LODI — Steve Borra opened Lodi’s first bonded boutique winery in 1975 on property along Armstrong Road near where his mother was born.
Borra’s wife, Beverly Bowman, was born across the street from where the winery stands today.
Plenty of joy, sweat and tears have been invested by the family in building Borra Vineyards into a respected purveyor of fine wines. Changes are coming to the company. And though change almost never is easy, in the wine industry, it’s the norm.
That might explain why Borra didn’t sound sentimental that his label is going away, at least temporarily. Rather, the 74-year-old Lodi wine grape grower and winemaking pioneer seemed pragmatic about the future of his brand during a recent telephone conversation.
“We won’t see the Borra label for a while,” Borra said. “Right now, we’re changing the focus on making wine under different labels for other wineries, which has become rather profitable. As a tasting room, it just never was profitable.”
Borra’s tasting room is somewhat isolated on Armstrong Road just east of Lower Sacramento Road. The tasting room hasn’t attracted enough wine-buying customers to be profitable. So, Borra will instead focus on selling wine in bulk to out-of-state wineries to meet their growing demand.
“Now, the wine leaves by the pallet rather than the bottle,” he said. “When it leaves by the bottle, there are a lot of costs involved.”
Borra will continue to manage his vineyards in the Lodi American Viticultural Area, but his current and pending releases will be the last to carry the Borra label unless someone in his family takes on the business.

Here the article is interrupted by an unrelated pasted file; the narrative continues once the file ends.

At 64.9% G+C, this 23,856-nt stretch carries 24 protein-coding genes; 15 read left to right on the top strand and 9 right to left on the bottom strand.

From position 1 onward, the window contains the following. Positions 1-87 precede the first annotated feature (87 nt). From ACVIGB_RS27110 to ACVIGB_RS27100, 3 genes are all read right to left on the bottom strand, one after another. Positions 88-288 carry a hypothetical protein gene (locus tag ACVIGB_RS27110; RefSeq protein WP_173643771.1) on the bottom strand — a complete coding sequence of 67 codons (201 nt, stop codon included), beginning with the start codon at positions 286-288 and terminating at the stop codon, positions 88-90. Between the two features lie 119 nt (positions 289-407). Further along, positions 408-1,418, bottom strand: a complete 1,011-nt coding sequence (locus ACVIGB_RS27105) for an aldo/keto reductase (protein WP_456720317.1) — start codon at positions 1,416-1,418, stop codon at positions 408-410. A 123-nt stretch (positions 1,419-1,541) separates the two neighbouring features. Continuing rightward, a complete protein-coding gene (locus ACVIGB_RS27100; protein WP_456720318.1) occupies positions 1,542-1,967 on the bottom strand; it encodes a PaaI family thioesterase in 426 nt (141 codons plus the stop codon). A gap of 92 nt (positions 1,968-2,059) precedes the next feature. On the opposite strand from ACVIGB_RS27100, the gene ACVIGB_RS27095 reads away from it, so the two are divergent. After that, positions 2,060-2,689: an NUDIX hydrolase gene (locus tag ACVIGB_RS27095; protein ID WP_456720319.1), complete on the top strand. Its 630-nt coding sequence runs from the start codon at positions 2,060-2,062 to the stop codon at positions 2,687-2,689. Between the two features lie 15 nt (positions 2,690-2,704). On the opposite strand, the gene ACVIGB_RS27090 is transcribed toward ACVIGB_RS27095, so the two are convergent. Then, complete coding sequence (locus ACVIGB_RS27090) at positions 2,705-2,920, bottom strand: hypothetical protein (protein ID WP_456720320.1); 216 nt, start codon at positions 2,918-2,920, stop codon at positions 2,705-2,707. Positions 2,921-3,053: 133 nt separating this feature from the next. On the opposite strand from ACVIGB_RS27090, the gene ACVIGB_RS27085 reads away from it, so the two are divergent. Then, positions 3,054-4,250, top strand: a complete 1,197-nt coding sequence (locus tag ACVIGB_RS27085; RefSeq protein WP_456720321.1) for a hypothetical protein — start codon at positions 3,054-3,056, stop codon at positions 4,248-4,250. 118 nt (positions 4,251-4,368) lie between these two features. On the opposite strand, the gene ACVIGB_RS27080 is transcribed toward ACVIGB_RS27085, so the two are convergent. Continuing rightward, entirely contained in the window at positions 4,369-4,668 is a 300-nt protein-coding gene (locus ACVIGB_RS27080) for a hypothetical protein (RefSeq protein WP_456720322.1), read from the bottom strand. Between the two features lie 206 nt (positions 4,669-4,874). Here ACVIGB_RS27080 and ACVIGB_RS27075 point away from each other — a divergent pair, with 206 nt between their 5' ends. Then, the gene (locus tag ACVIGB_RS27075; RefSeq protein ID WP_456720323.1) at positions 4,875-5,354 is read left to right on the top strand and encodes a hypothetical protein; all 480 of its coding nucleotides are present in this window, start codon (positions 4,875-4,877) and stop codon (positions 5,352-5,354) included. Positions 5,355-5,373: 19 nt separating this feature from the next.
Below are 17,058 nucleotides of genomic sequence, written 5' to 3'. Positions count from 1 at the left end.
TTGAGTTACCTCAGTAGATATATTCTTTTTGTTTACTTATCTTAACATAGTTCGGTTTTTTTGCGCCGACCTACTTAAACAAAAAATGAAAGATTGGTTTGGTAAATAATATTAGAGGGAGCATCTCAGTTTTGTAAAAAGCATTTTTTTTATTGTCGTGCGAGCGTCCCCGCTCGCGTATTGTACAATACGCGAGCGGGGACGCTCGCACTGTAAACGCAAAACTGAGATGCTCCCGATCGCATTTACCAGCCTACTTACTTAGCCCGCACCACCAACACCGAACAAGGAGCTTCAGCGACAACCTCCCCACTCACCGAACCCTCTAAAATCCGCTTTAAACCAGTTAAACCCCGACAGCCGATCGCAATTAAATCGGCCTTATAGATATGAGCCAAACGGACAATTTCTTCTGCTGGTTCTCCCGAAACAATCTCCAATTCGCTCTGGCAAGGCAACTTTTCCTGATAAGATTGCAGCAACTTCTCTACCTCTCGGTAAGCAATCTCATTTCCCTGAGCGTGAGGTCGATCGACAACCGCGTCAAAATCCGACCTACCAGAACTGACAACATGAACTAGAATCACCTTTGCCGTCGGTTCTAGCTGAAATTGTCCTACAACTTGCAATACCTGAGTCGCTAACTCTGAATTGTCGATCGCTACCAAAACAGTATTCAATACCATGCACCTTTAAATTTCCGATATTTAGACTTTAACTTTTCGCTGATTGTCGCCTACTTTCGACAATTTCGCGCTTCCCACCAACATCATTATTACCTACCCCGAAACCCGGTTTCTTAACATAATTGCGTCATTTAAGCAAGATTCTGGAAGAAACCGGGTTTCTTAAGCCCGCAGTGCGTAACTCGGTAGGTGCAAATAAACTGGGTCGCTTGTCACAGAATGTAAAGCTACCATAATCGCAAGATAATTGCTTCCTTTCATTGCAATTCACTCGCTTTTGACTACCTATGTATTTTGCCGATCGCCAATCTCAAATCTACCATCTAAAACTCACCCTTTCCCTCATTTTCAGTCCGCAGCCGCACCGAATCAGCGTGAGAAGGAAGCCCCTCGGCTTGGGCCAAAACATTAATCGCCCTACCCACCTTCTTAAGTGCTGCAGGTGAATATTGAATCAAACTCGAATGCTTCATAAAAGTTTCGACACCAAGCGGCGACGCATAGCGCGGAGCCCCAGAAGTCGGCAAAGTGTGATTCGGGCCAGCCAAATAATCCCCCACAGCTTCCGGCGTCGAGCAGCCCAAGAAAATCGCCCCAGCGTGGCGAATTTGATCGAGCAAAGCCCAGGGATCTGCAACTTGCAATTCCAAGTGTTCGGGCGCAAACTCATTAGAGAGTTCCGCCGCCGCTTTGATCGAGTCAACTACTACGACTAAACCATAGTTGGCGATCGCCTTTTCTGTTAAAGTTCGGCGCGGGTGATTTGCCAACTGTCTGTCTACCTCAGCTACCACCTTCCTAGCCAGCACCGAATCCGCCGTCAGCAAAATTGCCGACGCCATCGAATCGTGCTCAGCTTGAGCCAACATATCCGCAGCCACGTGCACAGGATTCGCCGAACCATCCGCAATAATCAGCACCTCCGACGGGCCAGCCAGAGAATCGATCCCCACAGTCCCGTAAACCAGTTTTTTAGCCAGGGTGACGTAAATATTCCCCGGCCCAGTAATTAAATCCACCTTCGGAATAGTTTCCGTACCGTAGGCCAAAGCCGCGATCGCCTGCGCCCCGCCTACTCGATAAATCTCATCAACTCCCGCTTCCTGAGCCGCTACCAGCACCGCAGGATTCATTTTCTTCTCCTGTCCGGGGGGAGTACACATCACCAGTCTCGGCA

“I’m kind of winding down, retiring until someone else in my family decides to do it,” he said. “The winery’s not going away. I’ve got grandkids coming up, and if someone wants to do it, it’ll be there for them.”
Markus Niggli, 43, has been making wine for Borra Vineyards since he joined the company 11 years ago. He will continue to make wine for Borra’s clients as well as for his own label, Markus Wine Company, at Borra’s facility.
“Markus is being allowed to produce his label at my facility temporarily until he finds his own spot,” Borra said. “Nothing changes in the vineyards and a little will change in the winery, but not a lot. We’re going to allow him to do his own label, too, until he can find a place.”
Niggli started Markus Wine Company about four years ago. His new lineup will include syrah, old vine carignane, a petite sirah blend and an old vine zinfandel or petit verdot, as well as white blends and standalones using German and Austrian varietals grown by the Koth family in Lodi. He also makes a blend made with torrontes from Ron Silva in the Lodi AVA and traminette from a winery in North Carolina. Last year, he sourced gewürztraminer from Clarksburg.
Niggli, who is Swiss-born, makes dry wines with beautiful aromatics and crisp acidity. He’s helping showcase Lodi’s diversity as a winegrowing region.
“You don’t get rich off this stuff, but I think you can make a difference,” Niggli said. “Lodi is a region with diversity in it. All of these different varietals out there we can grow here. Being different is the key. You can lead or follow and as a region we have to lead. We have the capability here.”
Borra Vineyards’ tasting room at 1301 E. Armstrong Road is open the last weekend of each month. Spring releases will be available for tasting from noon to 5 p.m. March 24-26. Markus’ new releases will be offered from noon to 5 p.m. April 28-30. Private tastings with Niggli can be scheduled at borravineyards.com.
“It’s a little deeper, more information, a little more detail oriented,” said Niggli, describing the private tasting experience. “I think that’s what people are looking for.”